October 18, 2006

Brookstone, Abacus, and You

I want to revisit yesterday's announcement that Brookstone selected Abacus "to provide all of the prospecting, analytics and database management for its direct marketing efforts."

The DMNews article states that, among other reasons, the goals include "... gaining additional market share within its potential customer base while lowering overall direct marketing expenditures.
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Obviously, I know nothing about the inner workings at Brookstone. I have worked with the folks at Abacus, and there is nothing wrong with Abacus taking the direction to provide these services, that is why they are in business.

But if you have spent your career in the Direct Marketing industry, what used to be the "Catalog" industry, or the Database Marketing industry, this should cause you concern, a lot of concern.

Strategically, Brookstone has a lot of ways to acquire new customers. Having stores allows Brookstone to acquire new customers organically. The internet feeds the direct channel with new customers. With the declining importance of catalog, it may be acceptable for a multichannel retailer to prospect off of the compiled list Abacus offers its clients.

By ceding database marketing skills, circulation skills, prospecting skills, and online marketing optimization and allocation skills to Abacus, Brookstone has made the decision that owning this important skill-set in-house is not important. If other companies follow-suit, jobs will be lost, and skills that served the direct marketing industry well for the past twenty years will be gobbled-up by a small number of large organizations. Database Marketing will go the way of the advertising agency. The Chief Marketing Officer will have one more reason to be fired after just two years on the job.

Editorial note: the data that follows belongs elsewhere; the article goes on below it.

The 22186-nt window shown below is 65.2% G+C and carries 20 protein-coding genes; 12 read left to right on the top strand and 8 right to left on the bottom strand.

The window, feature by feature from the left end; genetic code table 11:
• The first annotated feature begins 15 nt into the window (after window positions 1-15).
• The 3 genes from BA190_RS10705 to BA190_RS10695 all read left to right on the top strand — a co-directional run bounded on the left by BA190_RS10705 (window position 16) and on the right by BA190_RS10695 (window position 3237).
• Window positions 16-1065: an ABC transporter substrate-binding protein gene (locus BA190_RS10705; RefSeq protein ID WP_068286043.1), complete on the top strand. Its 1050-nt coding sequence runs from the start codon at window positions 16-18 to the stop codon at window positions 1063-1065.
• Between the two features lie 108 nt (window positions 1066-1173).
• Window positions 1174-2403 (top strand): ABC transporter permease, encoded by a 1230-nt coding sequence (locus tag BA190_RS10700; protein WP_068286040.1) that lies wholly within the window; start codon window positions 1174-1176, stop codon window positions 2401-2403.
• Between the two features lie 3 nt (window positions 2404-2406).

I believe this isn't an isolated incidence. I believe this is a trend. Direct Marketers already invited Google to the "C-Level" table, they just don't know it yet. Brookstone, you also added Abacus to your "C-Level" table.

2 comments:

  1. Firms don't (shouldn't) outsource their core competencies.

    Dell will manufacture. Google will own their own servers. PayChex will do their own payroll.

    I don't see Brookstone's choice as an indication of the health of DM industry.

    Rather, I think this move is a reflection on Brookstone's self-perception.

    Perhaps they're emphasizing stores more than direct. Perhaps they consider themselves merchandisers, more than marketers. Whatever.

    I am bullish on the future of the DM industry. The rise of Google's trackable advertising model online, and their move into direct response radio and direct-response print, suggest our industry will become even more central, not less.

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  2. Kevin Hillstrom8:00 AM

    Let's hope you're right, Alan. Thanks for commenting!

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